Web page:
If you have no credit or bad credit, being a co-signer on a credit card -- along with a primary signer with good credit -- can help build your credit score if the credit card payments are made regularly and on time. Because someone with good credit is the primary holder of the credit card, you may even get the benefit of a lower interest rate too. Of course, being a co-signer is never without risk.
How It Works
When you co-sign a credit card with a person, you agree to take on his debt. You both have equal responsibility for the credit card debt on paper, even if he will be the one making the purchases and the payment. Should he fail to pay, you need to make the payments. But if he does pay, you both see an improvement in your credit history and score.
What to Look For
Co-signing for a credit card will not help your credit score unless the company that issues the card reports to the three major credit reporting agencies. Some cards, particularly secured cards or prepaid cards, are not reported. Those cards also usually do not require a co-signer. Not all banks or credit cards allow co-signers. According to Bankrate.com, some credit cards will let you know if you need a co-signer after you submit the application.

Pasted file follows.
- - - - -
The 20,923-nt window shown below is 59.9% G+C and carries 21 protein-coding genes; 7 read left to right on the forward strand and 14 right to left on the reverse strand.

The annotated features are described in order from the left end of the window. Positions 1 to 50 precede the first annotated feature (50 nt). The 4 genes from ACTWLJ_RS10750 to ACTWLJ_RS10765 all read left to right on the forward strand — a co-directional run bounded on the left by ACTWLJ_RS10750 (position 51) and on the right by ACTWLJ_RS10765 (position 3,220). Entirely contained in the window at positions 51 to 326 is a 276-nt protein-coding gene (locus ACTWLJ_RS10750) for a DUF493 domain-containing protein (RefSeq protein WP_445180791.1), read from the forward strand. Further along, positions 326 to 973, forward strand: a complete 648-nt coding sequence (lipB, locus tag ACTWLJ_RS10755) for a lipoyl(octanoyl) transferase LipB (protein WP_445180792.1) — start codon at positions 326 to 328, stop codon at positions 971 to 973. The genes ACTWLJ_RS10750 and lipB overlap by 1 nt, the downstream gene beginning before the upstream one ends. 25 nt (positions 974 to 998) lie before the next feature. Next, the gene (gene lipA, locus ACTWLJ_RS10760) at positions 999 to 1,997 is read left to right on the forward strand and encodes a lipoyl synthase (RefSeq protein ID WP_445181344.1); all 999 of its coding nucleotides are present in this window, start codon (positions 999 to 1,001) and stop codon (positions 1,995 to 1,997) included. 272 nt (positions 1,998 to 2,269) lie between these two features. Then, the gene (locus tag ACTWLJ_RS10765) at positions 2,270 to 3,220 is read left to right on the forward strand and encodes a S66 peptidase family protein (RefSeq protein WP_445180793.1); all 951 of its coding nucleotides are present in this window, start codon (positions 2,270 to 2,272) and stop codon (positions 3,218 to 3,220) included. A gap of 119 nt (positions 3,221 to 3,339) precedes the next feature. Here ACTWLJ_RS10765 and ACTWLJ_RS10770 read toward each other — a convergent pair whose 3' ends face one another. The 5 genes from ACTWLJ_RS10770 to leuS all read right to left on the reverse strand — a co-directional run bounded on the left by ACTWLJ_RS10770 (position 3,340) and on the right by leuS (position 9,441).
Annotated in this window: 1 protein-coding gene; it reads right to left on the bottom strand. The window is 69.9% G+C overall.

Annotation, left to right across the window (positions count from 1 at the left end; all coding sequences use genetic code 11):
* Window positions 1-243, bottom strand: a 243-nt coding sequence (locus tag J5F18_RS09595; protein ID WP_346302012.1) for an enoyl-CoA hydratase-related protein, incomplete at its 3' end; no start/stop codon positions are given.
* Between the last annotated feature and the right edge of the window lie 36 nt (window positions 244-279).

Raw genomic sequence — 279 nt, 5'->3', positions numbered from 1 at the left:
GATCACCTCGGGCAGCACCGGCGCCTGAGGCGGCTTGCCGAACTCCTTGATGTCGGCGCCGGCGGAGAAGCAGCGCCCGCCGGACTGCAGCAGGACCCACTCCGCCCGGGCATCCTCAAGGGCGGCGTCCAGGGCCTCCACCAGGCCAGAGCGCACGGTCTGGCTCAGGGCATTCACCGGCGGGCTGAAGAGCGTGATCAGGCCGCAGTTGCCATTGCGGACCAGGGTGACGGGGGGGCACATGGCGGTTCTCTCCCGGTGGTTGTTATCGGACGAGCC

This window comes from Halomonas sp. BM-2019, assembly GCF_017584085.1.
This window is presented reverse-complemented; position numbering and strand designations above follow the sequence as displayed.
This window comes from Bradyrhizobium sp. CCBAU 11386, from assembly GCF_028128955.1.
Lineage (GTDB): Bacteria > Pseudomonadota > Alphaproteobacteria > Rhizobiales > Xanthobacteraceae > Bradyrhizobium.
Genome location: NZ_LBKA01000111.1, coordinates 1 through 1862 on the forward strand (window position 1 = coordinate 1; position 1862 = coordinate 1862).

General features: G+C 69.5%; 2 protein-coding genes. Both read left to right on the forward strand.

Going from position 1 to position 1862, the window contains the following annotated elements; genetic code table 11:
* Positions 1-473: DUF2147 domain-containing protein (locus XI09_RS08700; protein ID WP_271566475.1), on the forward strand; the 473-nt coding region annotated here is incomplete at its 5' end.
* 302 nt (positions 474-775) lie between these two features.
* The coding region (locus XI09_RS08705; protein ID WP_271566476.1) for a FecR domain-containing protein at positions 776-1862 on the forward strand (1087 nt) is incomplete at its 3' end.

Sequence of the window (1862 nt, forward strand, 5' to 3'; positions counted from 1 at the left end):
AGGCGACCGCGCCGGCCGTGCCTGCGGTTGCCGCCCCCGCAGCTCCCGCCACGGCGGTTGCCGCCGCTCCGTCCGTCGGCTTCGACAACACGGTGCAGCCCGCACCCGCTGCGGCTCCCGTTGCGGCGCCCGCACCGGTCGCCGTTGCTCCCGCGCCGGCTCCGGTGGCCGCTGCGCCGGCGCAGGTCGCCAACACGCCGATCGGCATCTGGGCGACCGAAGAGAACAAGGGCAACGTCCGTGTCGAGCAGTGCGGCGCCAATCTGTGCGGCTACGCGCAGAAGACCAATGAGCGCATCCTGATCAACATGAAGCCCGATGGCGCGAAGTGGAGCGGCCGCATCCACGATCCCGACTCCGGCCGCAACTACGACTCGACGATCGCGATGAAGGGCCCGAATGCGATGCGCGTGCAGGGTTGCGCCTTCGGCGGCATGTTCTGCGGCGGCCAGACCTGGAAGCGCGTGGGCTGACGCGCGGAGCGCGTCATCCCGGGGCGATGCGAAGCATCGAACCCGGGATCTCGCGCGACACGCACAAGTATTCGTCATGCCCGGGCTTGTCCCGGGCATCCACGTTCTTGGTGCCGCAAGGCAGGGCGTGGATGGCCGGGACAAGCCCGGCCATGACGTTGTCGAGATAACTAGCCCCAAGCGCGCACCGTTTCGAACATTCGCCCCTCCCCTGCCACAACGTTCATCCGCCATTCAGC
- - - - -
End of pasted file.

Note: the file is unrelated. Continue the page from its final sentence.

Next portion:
Co-signing can damage your score if the other person does not pay the debt. If your score goes down because you co-signed on a credit card and the other person does not pay, you may not be able to get a loan when you need it. Collection agencies have the right to come after you as well. If the other party is irresponsible about the debt and causes further damage to your credit score, your personal relationship might be permanently damaged, too.
To make sure co-signing actually improves, instead of harms, your credit score, it's best to take precautions. Only use the credit card if you know for certain that you can repay the amount before it is due. Using only about 10 percent of your limit each month may effectively raise your credit score. Your score depends on how much available credit you have each month. The less of it you use, the better your score.
- Credit Responsibilities for Borrowers
- The Average Credit Score Needed for a Retail Store Card
- Does a Credit Card in a Husband's Name Affect the Wife's Credit?
- Examples of Things You Shouldn't Buy on a Credit Card
- How to Keep Track of Your Credit Card Rewards
- How Credit Card Applications Work
- Is it Okay to Max Out a Credit Card?
- The Advantages of Pre-Paid Credit Cards and Recurring Charges
- How to Dispute a Credit Card for Damaged Goods Received
- Can You Put an Unmarried Couple Together on Credit?